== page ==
As the reading begins, I am introduced to an observation that learners will use tools differently and that the outcomes will be unique. Individual learning and different outcomes, leads to a greater collaborative learning experience even when using the same tools. I often see this in the manufacturing environment that I am embedded with. There are two distinct regional locations. These two locations are Spartanburg, SC and El Paso, TX, both of which have the same tools. These two locations spent many years operating independently of one another and results in production were very different. Each location would perform better in certain areas than the other. We are now creating teams comprising of employees from each location. The purpose of this is to share successes and failures as we move to improve process and quality. We are building a more collaborative environment to help improve how employees learn. I have recognized the power of individuals using tools and defining a unique outcome. What is even more important is that we are sharing the results and improving as one business unit based on these individual or regional outcomes.

The reading challenges the typical belief that meaningful learning takes place at, what is commonly referred to as, “brick and mortar” institutions. While I agree that these institutions are valuable, the social learning outside theses confines is just as important. This is being influenced by the accelerated rate of communication. Individuals are engaged in the process of sharing never seen before. This allows failure to occur at a faster pace that translates into finding success, or a path forward more quickly.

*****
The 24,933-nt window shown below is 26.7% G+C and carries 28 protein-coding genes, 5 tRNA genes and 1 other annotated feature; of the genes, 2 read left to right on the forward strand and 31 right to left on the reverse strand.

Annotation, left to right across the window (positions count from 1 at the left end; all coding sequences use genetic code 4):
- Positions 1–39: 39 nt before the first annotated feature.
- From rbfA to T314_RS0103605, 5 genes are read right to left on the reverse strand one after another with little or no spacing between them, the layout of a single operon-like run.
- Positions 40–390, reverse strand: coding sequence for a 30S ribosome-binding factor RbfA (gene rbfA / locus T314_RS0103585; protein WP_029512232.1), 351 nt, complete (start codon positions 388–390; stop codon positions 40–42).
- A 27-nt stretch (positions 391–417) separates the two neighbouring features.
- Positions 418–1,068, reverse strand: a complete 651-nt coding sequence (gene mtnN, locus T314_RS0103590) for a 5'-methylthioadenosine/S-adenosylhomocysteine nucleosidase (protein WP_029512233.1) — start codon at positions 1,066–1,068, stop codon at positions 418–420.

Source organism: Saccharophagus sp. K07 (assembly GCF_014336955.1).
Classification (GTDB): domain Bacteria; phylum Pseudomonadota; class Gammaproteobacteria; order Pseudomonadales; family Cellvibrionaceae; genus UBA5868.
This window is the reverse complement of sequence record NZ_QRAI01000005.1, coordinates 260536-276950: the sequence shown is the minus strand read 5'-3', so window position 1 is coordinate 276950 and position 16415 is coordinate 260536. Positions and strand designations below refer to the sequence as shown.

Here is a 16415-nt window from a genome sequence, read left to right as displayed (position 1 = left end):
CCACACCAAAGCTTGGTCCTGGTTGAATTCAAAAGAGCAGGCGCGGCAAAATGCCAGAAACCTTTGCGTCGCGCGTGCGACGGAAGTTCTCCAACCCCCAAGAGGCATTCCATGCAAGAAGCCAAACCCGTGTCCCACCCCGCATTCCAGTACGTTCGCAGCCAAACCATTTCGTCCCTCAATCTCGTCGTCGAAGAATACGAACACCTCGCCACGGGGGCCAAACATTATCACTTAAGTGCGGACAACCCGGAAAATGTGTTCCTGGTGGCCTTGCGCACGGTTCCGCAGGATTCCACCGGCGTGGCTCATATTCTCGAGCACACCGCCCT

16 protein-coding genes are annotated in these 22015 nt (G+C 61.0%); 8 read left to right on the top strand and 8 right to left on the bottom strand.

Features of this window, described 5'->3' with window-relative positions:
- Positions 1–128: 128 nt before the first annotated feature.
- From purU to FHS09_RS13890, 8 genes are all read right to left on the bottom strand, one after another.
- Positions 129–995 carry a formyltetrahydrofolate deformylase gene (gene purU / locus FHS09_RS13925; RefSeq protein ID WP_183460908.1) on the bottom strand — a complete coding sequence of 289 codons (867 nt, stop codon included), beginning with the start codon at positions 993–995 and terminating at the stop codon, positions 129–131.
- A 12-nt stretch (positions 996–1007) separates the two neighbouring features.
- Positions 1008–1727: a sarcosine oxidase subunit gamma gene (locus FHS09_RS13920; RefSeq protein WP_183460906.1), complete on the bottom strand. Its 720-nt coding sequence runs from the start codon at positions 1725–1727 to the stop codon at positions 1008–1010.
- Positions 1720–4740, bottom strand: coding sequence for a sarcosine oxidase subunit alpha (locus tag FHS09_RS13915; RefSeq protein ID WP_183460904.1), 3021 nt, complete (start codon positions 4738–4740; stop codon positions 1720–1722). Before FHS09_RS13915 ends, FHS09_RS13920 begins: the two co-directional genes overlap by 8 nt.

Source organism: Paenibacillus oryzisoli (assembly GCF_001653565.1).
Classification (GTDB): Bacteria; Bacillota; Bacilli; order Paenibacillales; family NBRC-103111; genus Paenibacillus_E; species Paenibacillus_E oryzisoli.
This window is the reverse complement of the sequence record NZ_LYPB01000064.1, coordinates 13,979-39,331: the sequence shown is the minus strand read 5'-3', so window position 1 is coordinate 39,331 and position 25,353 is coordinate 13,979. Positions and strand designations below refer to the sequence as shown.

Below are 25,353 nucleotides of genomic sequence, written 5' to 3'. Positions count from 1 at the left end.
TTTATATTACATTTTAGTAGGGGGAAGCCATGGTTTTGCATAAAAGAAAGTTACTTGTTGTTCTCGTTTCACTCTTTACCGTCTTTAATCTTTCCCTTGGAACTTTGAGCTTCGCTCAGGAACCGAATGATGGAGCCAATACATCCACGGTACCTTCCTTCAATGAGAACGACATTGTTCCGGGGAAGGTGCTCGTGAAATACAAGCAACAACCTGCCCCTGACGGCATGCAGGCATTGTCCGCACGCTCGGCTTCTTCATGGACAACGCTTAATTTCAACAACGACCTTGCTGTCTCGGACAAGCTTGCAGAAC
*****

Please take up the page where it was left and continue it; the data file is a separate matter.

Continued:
“Today’s internet makes it increasingly easy ‘for people with common interests to meet, share ideas and collaborate in innovative ways’ (ibid.: 18).”

 

This is an observation that I make on a regular basis within my business unit. Regional, economic, and cultural differences that are now shared, and the realization that different individual perspectives are important, leads to a learning environment that supports meaningful feedback and collaboration. This environment now leads to a “Pull” rather than a “Push” learning environment.

During the initial stages of bringing these two locations together, the way forward was a more of a “Push.”. The team I work with would supply the learning content in an attempt to move manufacturing forward. During the establishment of working teams we learned to trust these teams to communicate and implement learning opportunities.

 

“[Pull models] help people to come together and innovate in response to unanticipated events, drawing upon a growing array of highly specialized and distributed resources.”

 

There is no arguing the fact that there has been a solid framework set up to support employees. The shift is still in progress, but employees are beginning to identify learning opportunities and mobilizing their own resources in this collaborative environment.

In conclusion, the team that I work with has created a platform for learning. Supporting employees and implementing the practice of open communication through project teams has led to a powerful learning environment. There are still challenges, but the power of social learning is apparent and undeniable.

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